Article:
Show locations around Winona include Blooming Grounds coffeehouse, Ed’s No-Name Bar, Bub’s, and the Minnesota Marine Art Museum. Additionally, the troupe has collaborated with La Crosse’s troupe, The Backwards Thinking Society, and plans to do a show with WSU’s A cappella group Hear and Now in April.

On a national scale, RunnerUp is growing too. For the first time in three years, RunnerUp competed in the Chicago Improvisational Tournment (CIT). Regionals were held in December at the Minneapolis HUGE Theater.

RunnerUp won the first round with their trademark sketch, called a “Mockumentary.” Members compare the sketch to the show “The Office,” where characters can have an aside to address the audience.

The group finished third in the Midwest at CIT, their best finish at a national tournament.

“I think the name we make for ourselves through our shows really ended up speaking for us,” Anderson said.

Telshaw-Improv-3
Megan Hayes (left) offers drinks to Brad Krieger (center) and Keagan Anderson during practice

While the number of students who turned up for auditions was surprising to the group, it’s evident RunnerUp’s plan is working.

“This year’s turnout really speaks to how much we got the word out, but also how much people appreciate our club and want to be a part of it,” Anderson said. “We’ve definitely been more present on social media. Beyond that, we were very good about publicizing events, and a lot more word of mouth than we have in the past.”

Anderson said going into auditions, RunnerUp was expected to bring on three new members. With the overwhelming amount of talent to choose from this year, they doubled the total to six. Over half of the 15 students who auditioned were freshmen.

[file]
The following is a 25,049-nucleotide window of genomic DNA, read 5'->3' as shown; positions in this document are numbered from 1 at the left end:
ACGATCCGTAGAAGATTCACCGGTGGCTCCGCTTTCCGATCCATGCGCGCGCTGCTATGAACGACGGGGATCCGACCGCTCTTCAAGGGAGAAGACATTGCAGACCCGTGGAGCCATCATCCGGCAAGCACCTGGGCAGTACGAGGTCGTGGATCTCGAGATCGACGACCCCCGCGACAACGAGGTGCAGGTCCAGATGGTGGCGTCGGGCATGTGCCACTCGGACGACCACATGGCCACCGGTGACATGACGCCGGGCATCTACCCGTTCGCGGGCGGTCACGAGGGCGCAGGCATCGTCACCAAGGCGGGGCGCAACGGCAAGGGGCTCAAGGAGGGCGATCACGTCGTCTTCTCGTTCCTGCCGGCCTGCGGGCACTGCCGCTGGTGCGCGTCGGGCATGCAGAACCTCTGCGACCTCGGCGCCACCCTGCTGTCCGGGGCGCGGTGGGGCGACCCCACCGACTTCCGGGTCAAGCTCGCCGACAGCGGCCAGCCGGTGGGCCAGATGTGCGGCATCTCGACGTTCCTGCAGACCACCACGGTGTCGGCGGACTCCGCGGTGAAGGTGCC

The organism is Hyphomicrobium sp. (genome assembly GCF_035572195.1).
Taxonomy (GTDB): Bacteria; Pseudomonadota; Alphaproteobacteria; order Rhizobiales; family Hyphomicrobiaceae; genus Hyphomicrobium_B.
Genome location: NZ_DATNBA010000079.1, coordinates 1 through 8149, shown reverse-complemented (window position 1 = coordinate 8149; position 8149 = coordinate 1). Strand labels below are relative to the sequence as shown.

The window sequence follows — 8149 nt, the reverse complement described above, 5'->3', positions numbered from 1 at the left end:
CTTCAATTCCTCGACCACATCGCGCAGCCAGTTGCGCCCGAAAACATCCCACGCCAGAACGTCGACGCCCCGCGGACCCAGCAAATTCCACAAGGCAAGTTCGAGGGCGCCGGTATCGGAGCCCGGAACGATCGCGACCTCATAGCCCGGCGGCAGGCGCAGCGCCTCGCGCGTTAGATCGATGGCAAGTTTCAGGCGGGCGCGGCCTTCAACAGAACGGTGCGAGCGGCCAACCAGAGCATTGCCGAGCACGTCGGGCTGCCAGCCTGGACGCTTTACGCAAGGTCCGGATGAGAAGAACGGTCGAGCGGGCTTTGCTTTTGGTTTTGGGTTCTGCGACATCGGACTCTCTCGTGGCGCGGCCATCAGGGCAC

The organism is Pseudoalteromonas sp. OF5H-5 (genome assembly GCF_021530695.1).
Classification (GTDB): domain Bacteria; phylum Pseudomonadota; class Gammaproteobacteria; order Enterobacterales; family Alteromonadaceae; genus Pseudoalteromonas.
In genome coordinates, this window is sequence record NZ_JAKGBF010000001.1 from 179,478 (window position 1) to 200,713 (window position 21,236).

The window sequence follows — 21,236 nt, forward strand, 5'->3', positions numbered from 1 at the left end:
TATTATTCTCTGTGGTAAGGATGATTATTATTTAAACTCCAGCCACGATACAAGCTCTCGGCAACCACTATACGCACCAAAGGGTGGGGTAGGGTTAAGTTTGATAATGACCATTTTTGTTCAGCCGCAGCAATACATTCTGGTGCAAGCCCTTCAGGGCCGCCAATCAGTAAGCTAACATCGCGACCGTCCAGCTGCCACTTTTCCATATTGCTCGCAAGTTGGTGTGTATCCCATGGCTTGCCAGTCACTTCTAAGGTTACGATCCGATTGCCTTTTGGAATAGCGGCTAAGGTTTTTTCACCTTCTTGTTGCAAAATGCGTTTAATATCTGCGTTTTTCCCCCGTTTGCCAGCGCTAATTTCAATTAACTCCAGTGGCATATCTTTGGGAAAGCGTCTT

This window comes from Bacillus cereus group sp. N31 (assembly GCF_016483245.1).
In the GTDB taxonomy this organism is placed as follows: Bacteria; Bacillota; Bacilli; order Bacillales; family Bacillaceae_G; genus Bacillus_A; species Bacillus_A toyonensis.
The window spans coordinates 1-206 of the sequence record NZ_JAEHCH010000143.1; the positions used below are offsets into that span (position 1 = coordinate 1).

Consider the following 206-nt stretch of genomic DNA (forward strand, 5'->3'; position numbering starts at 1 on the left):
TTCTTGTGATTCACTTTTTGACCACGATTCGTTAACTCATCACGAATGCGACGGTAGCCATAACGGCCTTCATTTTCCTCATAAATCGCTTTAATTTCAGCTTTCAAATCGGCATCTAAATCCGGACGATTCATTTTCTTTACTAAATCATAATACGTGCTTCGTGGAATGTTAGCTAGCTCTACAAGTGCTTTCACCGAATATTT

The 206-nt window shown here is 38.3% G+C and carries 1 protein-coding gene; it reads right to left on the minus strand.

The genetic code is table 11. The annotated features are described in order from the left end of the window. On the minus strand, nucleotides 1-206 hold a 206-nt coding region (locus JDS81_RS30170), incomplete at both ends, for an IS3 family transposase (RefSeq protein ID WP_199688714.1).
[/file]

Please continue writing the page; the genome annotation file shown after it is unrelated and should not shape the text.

Emma Tomb, a sophomore, was eager to compete for a spot in the group.

“All through high school I was on a [sic] improv troupe, and it was quite a community,” Tomb said. “Through seeing what [RunnerUp] has created, it seems like they have a nice little community here, and it seems like something that I’d want to be a part of.”

Freshman Will Diedrich said the group could also help build real world skills.

“I want to be in RunnerUp because I want to learn to do improv,” Diedrich said. “Improv has a lot of real world use. It pretty much applies to anything you want to do, and it uses a lot of communication skills, which I could work on as a person.”

Tomb and Diedrich were part of the six people notified they had made the troupe, shortly before Winona State’s spring break last week.

“I think it was overwhelming,” Diedrich said of the audition process. “I didn’t expect that many people to be there. But it worked out well in the end.”

Now, the new members will practice every Tuesday and Thursday from 8-10 P.M. in Winona State’s Performing Arts Center − preparing for upcoming shows and learning new improve skills.

“The first practice was alright, the big thing was that you have to perform with everyone else now that’s in RunnerUp,” Diedrich said. “It was a little difficult to step up to their level. They’re all really encouraging and everything, but it’s still a little bit nervous when you’re dealing with all the people that are experts in the field.”

Keagan Anderson (right) performs with Elladee Zak on Thursday, March 17th.
Keagan Anderson (right) performs with Elladee Zak on Thursday, March 17th.

Anderson said that the new members will be put to work right away.

“We’re really looking to push them,” he said. “During the audition process you only see two or three different sides of a person, and maybe we see a lot of potential, but you want to push them and open up that potential and show us what they got.”

Even with a new mass of members, the group dynamic is still the same.

“We’re definitely a group that fits together,” Anderson concluded.

Runner Up’s next show is currently scheduled for April 30th, in Winona State’s Student Activity Center. The cost is free. For more event updates, follow RunnerUp on their Facebook page.

To view clips of RunnerUp’s shows − including their winning CIT performance − visit their YouTube page.